William Caruso FFCSI, Eric Norman FCSI, Mario Sequeira FCSI and Remko van der Graaff FCSI discuss the pandemic and how the industry will emerge
On Friday 3 April, the president and regional chairs of the FCSI Worldwide board participated in a ‘virtual’ roundtable to discuss Covid-19 and its effect on their business and the wider industry in their respective regions.
Chaired by Tina Nielsen and Michael Jones of FCSI’s Foodservice Consultant, the roundtable featured William Caruso FFCSI, president of FCSI Worldwide, Eric Norman FCSI, chair of FCSI The Americas, Mario Sequeira, FCSI chair of FCSI Asia Pacific, and Remko van der Graaff FCSI, chair of FCSI Europe, Africa, Middle East. You can watch edited highlights of the video below.
The effects of the crisis
“On the design side, we haven’t seen a drop in business and we haven’t lost any projects due to the Covid-19 crisis,” says Norman. “Some things have slowed down, specifically the education sector – we’re not able to meet with key staff or school boards to keep projects moving forward.”
For Caruso, it’s a similar story. “We haven’t had that much of a slow down. For us, two sectors of work, namely sports & entertainment and healthcare, have really started ramping up, rather than down.
“Healthcare is at the forefront right over the world and new facilities have to be built – the need has exacerbated because of the crisis. In sports, the owners and governing bodies all understand this will pass at some point. When it does there will be a pent-up demand for people to get out of their homes and into the sporting world to get some levity. So, these owners are still pushing to get these projects completed.”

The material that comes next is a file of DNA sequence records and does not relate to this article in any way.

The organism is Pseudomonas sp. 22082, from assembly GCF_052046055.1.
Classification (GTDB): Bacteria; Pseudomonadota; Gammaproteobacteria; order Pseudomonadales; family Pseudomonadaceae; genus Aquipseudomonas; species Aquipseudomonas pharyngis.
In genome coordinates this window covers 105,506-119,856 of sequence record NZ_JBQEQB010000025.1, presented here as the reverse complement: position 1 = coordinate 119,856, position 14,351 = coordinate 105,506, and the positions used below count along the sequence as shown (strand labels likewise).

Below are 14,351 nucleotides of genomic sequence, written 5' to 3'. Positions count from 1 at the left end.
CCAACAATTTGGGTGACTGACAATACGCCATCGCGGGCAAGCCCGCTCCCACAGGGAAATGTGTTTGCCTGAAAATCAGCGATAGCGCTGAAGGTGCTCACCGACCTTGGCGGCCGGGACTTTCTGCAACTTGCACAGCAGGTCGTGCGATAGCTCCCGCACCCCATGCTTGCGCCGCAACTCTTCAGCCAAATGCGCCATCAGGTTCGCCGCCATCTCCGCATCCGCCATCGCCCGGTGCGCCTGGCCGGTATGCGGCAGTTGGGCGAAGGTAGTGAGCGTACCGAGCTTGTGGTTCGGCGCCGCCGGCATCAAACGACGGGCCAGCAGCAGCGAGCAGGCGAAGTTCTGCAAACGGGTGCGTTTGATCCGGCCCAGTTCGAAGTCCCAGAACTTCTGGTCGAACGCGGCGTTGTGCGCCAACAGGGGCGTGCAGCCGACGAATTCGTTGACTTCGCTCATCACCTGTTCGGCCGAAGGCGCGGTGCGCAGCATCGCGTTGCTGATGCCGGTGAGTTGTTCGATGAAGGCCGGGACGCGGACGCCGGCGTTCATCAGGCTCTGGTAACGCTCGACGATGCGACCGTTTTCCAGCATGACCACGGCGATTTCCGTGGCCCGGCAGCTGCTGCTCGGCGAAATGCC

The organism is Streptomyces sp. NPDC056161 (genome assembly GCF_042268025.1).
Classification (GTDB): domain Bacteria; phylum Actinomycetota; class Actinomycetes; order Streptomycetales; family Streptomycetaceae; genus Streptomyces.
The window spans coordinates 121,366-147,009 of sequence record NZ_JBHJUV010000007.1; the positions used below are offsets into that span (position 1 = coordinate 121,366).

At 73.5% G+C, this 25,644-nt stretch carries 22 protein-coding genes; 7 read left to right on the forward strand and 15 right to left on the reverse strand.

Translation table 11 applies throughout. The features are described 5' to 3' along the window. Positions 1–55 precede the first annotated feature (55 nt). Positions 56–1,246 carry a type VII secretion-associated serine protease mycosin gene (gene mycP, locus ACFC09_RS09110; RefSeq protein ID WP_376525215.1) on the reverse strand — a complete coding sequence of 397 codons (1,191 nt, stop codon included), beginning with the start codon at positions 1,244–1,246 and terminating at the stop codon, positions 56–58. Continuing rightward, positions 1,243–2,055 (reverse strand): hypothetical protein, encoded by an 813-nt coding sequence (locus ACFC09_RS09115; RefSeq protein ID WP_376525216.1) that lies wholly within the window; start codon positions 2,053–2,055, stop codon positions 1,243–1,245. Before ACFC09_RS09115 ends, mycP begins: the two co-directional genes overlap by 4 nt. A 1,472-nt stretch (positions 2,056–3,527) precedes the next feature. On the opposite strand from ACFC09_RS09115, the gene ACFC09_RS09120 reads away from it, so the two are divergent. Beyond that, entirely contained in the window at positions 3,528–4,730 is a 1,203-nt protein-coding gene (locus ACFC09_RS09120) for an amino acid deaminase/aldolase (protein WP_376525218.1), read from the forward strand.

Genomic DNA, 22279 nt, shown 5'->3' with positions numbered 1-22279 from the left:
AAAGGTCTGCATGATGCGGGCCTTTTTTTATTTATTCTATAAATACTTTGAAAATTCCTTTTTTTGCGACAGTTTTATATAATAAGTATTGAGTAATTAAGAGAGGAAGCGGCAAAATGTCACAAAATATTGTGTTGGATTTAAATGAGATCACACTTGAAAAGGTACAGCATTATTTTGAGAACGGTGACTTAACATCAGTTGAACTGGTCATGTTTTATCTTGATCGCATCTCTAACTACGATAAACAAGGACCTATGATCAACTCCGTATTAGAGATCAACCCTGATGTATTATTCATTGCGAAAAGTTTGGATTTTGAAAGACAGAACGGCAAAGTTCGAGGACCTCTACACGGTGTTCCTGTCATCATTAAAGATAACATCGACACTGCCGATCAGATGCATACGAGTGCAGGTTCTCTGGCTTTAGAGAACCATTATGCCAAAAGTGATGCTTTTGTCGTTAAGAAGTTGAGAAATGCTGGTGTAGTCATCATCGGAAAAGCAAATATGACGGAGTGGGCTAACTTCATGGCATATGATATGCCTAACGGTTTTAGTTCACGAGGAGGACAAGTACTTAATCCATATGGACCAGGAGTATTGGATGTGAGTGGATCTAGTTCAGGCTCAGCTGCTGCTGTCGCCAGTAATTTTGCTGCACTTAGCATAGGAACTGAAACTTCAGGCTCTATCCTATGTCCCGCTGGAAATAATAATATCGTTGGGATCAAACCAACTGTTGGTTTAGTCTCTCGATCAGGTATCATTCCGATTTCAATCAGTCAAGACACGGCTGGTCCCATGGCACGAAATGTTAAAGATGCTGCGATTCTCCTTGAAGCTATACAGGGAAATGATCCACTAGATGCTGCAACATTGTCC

For van der Graaff, where the majority of his business is in care homes for seniors and healthcare, it’s a mixed picture. “We are in healthcare where everything is happening at the moment. But our projects in elderly [care] homes are in lockdown and done for the moment. They will be picked up after Covid-19,” he says.
Focus on the good
The crisis, says Sequeira, is though an opportunity to “show some goodwill” to clients. “We’re offering small complimentary services to help them and they really appreciate it. When things turn around, they’ll hopefully remember ‘these were the guys who were there to support us’,” says Sequeira.
“We are also trying to do good things for our customers – helping them by doing things for free or at a special rate,” says van der Graaff.
And some good practices could even prevail from the crisis, says Sequeira. “Before we had 9-5 jobs. Now the flexibility with clients and staff is creeping in and it’s great thing. It hasn’t broken us. It’s made us stronger and we’ll probably look at embracing it in the future too.”
While the board agree it is impossible to predict how quickly the industry will emerge from the crisis, the initial outlook appears bleak. “Unfortunately, I do not believe it will come back quickly. It’s going to take maybe 2-3 years in some cases to sort all of this out. This is an unprecedented situation,” says Caruso.
“For small, independent restaurants, as many as 30% are not going to be able to turn the lights back on and operate. But, I can see the corporate world and healthcare segments quickly returning,” agreed Norman.
“I think the people who have been in the game a while and know what it is to roll their sleeves up will survive. The 10-15% who, peripherally, don’t have that experience, will fall away,” says Sequeira.
“The main thing we have learned is to change our attitude. In the last few decades we became an ‘individual’ society. Today, we’re getting [re]connected and helping each other. There is more solidarity and creativity,” says van der Graaff.
“We’re all in this together,” agrees Norman.
“I believe in collaboration,” says Sequeira. “Trying to work with each other is the best thing we can do. FCSI is a family and we can help each other. As a friend told me, ‘tough times won’t last, but tough people will’.”
In closing, Caruso, sums up a message of fortitude and resilience. “The FCSI Worldwide board stands ready to assist all members and divisions. We’re one family – we’ll get through this, bigger and stronger. We will prevail.”